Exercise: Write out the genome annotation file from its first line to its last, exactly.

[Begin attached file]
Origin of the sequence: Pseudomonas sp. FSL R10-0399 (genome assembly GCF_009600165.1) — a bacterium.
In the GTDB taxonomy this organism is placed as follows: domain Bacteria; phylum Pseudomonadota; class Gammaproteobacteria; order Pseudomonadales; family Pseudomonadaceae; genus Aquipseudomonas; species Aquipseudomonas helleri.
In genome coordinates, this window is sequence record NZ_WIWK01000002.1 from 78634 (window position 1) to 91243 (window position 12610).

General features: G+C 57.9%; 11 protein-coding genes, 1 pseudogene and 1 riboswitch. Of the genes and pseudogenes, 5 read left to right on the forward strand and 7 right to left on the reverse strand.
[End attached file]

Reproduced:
Origin of the sequence: Pseudomonas sp. FSL R10-0399 (genome assembly GCF_009600165.1) — a bacterium.
In the GTDB taxonomy this organism is placed as follows: domain Bacteria; phylum Pseudomonadota; class Gammaproteobacteria; order Pseudomonadales; family Pseudomonadaceae; genus Aquipseudomonas; species Aquipseudomonas helleri.
In genome coordinates, this window is sequence record NZ_WIWK01000002.1 from 78634 (window position 1) to 91243 (window position 12610).

General features: G+C 57.9%; 11 protein-coding genes, 1 pseudogene and 1 riboswitch. Of the genes and pseudogenes, 5 read left to right on the forward strand and 7 right to left on the reverse strand.